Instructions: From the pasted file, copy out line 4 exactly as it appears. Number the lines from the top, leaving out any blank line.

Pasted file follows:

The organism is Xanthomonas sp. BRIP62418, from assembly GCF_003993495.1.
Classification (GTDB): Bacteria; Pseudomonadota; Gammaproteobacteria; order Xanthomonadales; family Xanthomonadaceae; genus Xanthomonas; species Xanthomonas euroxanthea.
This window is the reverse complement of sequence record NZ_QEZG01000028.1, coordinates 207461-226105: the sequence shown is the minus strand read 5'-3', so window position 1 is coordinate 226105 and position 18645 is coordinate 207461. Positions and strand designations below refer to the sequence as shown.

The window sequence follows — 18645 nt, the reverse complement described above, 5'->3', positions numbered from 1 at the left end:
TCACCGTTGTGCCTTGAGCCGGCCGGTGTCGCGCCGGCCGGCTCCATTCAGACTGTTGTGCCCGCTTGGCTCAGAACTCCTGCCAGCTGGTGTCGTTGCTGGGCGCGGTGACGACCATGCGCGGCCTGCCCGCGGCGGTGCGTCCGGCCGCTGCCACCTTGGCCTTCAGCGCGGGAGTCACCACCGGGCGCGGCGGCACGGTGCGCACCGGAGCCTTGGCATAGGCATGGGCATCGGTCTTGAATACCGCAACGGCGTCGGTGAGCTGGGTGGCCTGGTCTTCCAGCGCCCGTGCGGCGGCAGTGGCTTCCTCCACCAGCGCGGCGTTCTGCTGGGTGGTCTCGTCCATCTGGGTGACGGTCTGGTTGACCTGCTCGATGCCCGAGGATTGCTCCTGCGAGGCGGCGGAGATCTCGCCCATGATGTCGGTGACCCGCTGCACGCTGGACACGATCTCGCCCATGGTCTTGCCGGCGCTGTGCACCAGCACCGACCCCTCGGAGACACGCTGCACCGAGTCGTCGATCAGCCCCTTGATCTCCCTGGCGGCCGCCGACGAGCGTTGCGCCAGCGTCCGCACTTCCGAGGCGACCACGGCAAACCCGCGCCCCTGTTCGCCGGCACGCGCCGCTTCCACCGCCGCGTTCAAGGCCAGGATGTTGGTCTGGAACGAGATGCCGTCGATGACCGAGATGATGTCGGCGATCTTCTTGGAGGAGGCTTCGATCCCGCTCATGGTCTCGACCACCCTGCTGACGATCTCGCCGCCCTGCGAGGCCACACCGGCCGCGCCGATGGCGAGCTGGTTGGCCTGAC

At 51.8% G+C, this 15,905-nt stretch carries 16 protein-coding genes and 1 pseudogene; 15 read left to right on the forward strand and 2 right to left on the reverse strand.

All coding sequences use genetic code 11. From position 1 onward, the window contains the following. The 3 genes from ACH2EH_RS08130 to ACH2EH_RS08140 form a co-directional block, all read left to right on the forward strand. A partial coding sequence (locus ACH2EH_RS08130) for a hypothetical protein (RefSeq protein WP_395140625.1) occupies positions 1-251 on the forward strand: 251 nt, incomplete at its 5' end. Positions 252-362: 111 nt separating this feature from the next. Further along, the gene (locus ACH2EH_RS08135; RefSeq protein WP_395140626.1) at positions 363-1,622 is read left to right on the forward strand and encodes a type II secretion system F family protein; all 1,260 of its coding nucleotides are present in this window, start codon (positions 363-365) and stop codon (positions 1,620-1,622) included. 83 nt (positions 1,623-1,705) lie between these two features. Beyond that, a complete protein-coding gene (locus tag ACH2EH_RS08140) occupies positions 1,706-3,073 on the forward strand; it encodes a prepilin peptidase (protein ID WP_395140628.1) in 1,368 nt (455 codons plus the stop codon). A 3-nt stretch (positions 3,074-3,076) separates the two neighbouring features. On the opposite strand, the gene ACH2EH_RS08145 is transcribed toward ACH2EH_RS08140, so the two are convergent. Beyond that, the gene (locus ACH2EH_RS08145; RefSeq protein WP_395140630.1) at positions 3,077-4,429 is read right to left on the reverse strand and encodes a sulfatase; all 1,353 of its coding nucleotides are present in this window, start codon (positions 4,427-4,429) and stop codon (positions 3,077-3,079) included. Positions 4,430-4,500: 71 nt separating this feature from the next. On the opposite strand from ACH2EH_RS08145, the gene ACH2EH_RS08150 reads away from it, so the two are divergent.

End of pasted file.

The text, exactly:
The window sequence follows — 18645 nt, the reverse complement described above, 5'->3', positions numbered from 1 at the left end: